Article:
The photo quality appears to greatly diminish uploading to the forum but my handle has a square hole all of the way thru. The square end of the old half nut cam was either broken or cut from the cam itself and is inside of the lever.
 

92VwGTI

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#9
The whole function of the previous setup relied on the clamping of the lever to the small nub that stuck up from the cam. The only way it worked was to have that screw holding the lever on cinched down so tight the lever required quite a bit of force to actuate. Another problem with this design is that every 2-3 times you release the half nut, the screw will loosen enough that it no longer functions and has to be retorqued. Had the square shank been connected to the cam and the screw used only for holding the lever on this design may have been practical, but not in it’s separated state. I have a very hard time believing that this was a factory design, especially considering how well thought out the rest of the machine is for a hobby tool. I suppose anything was possible in the 30’s tho.
 

markba633csi

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#10
Looks like what you had was a total kludge from the previous owner/butcher
The new part should work much better no matter which way you attach the handle
I was never fond of the dimple style technique, using 90 degree setscrew(s) makes more sense to me
 

David S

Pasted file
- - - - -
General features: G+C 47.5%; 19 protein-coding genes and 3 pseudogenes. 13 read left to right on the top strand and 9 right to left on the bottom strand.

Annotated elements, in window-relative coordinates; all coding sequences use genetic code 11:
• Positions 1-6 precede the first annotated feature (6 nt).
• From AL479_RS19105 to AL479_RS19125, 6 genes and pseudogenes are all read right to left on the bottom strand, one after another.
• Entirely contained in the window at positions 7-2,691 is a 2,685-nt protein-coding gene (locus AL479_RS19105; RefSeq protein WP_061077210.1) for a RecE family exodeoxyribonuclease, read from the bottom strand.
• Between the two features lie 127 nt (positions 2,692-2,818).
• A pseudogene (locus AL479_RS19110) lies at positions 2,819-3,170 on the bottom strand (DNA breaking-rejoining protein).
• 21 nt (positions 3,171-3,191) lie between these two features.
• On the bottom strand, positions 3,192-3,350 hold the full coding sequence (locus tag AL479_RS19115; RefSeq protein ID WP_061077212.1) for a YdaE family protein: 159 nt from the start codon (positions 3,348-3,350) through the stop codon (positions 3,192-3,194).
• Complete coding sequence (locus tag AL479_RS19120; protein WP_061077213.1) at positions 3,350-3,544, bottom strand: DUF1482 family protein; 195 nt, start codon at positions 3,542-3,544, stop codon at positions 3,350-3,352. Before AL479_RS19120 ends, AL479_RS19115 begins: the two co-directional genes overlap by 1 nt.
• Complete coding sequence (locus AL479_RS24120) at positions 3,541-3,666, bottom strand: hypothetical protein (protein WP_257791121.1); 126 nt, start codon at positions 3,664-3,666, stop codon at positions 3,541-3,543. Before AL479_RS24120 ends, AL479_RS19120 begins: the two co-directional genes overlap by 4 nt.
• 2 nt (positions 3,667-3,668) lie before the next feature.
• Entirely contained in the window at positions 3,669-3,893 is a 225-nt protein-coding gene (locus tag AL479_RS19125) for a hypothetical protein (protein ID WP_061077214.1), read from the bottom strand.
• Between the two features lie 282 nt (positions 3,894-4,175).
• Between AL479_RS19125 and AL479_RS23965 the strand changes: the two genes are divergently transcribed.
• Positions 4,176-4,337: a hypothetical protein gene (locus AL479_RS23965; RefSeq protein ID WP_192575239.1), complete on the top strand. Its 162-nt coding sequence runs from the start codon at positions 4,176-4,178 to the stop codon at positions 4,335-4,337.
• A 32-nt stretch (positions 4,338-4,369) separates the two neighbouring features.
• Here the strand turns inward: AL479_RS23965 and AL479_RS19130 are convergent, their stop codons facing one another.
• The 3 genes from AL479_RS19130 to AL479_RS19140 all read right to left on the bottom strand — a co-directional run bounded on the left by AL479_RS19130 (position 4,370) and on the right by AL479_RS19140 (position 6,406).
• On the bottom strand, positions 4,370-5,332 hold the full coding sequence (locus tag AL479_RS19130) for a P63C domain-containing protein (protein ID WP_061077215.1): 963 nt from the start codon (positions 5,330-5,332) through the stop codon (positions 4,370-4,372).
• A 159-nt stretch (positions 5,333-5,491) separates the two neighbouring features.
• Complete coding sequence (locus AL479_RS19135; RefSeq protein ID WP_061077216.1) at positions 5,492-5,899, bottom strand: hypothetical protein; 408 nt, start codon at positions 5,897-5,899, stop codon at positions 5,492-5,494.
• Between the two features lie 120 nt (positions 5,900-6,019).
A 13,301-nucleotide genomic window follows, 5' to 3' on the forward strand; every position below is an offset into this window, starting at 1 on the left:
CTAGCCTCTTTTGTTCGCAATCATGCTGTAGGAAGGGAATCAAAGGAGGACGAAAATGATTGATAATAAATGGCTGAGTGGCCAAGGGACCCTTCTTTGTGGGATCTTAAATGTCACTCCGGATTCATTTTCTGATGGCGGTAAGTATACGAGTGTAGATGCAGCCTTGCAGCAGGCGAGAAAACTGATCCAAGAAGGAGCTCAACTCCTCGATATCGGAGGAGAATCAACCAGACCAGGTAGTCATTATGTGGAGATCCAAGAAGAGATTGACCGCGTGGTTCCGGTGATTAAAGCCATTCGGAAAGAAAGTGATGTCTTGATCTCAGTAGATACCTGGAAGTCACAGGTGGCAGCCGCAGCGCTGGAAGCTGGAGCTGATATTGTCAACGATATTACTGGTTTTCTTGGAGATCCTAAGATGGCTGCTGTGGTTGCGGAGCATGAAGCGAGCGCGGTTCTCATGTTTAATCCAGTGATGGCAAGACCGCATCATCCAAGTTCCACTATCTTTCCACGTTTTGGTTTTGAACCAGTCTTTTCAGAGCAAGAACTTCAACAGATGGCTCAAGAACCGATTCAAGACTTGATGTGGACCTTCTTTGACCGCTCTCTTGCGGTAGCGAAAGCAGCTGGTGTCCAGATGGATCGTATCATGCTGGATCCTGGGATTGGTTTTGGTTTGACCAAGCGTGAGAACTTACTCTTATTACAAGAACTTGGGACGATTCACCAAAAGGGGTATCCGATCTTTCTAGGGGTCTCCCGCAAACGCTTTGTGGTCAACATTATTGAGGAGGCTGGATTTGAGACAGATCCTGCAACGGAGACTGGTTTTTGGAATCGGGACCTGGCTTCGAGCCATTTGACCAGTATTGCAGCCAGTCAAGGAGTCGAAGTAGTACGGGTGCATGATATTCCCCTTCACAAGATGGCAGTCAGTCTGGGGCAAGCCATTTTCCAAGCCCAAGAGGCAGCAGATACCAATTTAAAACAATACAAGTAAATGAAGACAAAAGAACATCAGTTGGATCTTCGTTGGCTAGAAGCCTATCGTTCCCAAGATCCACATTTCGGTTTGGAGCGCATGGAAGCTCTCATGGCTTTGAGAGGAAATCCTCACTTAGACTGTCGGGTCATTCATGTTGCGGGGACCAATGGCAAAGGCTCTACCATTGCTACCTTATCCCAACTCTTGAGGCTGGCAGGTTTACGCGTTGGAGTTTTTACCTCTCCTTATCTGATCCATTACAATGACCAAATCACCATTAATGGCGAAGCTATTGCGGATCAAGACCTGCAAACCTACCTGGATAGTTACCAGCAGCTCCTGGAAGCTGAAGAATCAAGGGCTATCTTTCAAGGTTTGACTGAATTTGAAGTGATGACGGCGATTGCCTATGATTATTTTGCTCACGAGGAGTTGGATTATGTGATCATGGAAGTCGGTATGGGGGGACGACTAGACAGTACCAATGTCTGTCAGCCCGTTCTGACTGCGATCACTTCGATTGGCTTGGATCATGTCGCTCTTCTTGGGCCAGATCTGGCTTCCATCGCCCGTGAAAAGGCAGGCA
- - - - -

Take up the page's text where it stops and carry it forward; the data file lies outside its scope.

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#11
I am not familiar with your model number. I have the Atlas 618 and it came with spare parts as shown in the picture. The actuator is one piece with a square end that fits into the square on the handle.

long feed parts.JPG long feed lever.JPG

David
 

92VwGTI

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#12
Looks like what you had was a total kludge from the previous owner/butcher
The new part should work much better no matter which way you attach the handle
I was never fond of the dimple style technique, using 90 degree setscrew(s) makes more sense to me
At least one of the previous owners had no “feel” for mechanical repairs/adjustments. There were several parts overtorqued and/or broken and quite a few hack repairs. Regardless, it’s a good machine for me to learn on. In my experience, learning how something works and repairing it are the best ways to learn.

At this point I am leaning towards the set screw method of attachment. I really only need a way to hold the handle on so it doesn’t fall off during operation, the flats of the square shank will handle all of the rotational forces.
 

markba633csi

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#13
Fixing a messed up machine is sometimes the best way to learn- and for many of us it's a big part of the fun
 
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wa5cab

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#14
The 101.07301 (made by Atlas and sold by Sears) and the 618 (made and sold by Atlas) are mostly the same machines except that the former uses an earlier version Countershaft assembly and has sleeve spindle bearings and a ball-type thrust bearing. The carriages are the same.

If it were mine, I would convert the half nut lever assembly to the new style by drilling, countersinking and tapping the end of the scroll's square shaft and making a washer to go over the square hole through the lever.